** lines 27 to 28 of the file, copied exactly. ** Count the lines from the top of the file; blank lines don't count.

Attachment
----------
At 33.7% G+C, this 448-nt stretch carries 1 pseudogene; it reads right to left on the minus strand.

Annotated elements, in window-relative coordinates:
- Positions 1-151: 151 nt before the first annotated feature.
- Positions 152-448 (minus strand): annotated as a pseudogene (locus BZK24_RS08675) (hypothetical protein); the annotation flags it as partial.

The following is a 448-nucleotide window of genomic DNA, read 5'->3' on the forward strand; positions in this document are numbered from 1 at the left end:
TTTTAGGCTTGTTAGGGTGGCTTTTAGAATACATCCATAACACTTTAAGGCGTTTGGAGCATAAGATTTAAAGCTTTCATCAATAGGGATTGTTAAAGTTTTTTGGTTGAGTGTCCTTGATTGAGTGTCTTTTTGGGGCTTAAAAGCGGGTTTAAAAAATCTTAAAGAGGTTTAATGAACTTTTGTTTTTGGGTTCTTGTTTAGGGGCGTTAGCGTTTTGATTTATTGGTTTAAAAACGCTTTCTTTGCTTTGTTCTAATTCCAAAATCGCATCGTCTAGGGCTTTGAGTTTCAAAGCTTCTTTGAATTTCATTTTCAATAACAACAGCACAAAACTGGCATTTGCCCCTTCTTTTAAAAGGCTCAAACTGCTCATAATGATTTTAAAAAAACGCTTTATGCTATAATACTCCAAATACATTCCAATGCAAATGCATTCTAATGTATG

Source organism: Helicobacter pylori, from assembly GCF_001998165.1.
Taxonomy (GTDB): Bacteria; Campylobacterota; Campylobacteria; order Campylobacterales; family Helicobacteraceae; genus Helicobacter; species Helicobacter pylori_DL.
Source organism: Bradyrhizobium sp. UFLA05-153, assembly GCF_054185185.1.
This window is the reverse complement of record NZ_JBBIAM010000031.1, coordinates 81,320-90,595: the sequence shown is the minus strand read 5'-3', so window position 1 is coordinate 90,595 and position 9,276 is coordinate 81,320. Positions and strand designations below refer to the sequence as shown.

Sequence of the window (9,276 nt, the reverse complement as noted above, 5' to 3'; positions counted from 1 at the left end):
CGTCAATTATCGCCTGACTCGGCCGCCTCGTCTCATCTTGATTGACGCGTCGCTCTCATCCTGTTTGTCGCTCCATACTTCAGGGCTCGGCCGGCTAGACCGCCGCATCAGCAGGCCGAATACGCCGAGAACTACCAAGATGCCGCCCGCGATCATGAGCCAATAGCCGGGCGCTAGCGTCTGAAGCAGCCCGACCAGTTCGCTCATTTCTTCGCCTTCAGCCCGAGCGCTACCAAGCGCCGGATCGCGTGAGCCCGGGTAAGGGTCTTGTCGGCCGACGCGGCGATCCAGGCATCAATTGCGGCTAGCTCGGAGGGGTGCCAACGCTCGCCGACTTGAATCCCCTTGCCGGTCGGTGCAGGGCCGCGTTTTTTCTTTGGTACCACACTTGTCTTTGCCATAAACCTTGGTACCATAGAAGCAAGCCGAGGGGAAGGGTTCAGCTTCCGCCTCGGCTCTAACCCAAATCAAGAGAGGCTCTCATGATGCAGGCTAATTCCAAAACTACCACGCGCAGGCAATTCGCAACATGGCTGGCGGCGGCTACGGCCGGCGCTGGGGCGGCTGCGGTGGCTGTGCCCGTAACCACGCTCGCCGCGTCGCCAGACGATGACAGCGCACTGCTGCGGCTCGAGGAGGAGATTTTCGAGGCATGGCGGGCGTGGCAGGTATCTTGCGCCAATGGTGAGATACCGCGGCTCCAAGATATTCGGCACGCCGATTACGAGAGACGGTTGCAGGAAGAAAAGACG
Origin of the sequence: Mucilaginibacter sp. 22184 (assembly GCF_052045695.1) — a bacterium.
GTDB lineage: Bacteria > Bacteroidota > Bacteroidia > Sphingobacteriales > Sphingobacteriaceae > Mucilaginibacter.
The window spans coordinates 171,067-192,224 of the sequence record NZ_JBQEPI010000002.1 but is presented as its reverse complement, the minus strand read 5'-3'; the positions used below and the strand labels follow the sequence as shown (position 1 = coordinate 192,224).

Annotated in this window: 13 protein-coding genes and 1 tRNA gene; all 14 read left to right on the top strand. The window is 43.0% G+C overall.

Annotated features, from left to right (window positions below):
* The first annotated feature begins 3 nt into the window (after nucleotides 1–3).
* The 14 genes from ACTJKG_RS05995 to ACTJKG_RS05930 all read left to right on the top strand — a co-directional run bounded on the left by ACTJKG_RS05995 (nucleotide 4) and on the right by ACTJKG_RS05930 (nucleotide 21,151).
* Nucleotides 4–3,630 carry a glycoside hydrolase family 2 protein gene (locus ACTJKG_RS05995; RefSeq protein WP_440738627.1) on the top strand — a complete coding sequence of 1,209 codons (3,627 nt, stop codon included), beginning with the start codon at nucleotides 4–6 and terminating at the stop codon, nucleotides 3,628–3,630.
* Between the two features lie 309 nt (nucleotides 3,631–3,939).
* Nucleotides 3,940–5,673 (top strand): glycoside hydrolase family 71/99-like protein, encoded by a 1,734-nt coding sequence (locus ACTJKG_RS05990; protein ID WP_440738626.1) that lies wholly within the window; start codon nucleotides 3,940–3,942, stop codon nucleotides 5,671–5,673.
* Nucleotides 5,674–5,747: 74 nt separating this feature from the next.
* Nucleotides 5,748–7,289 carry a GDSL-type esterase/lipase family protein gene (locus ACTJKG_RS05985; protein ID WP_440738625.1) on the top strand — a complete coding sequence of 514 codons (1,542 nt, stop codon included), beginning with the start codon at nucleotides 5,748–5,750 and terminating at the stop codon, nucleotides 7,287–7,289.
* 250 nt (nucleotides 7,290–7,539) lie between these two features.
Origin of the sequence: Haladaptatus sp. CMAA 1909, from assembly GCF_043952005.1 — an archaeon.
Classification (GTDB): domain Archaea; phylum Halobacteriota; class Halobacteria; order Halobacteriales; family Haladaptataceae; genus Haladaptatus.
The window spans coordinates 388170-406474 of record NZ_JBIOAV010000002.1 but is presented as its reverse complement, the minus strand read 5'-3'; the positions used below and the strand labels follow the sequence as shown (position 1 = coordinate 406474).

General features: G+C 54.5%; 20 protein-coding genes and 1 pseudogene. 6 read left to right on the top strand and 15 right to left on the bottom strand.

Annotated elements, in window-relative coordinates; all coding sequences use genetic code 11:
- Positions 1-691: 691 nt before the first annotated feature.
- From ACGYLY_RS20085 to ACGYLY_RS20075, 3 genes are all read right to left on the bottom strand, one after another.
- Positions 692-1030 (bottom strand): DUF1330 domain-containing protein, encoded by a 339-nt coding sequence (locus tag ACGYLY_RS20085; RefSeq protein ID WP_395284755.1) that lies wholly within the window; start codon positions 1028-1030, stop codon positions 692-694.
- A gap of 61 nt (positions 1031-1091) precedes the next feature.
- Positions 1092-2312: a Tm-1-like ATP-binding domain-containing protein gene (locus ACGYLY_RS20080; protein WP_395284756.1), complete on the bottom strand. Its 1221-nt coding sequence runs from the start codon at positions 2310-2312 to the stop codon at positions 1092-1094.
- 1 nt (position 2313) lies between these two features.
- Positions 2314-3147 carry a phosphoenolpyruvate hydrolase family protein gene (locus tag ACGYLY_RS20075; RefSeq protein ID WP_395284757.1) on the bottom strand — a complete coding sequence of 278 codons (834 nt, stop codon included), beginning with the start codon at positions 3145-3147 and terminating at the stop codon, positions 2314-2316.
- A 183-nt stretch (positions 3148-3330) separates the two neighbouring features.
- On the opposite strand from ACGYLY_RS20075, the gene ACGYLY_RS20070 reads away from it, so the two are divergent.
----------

Classification (GTDB): domain Archaea; phylum Halobacteriota; class Halobacteria; order Halobacteriales; family Haladaptataceae; genus Haladaptatus.
The window spans coordinates 388170-406474 of record NZ_JBIOAV010000002.1 but is presented as its reverse complement, the minus strand read 5'-3'; the positions used below and the strand labels follow the sequence as shown (position 1 = coordinate 406474).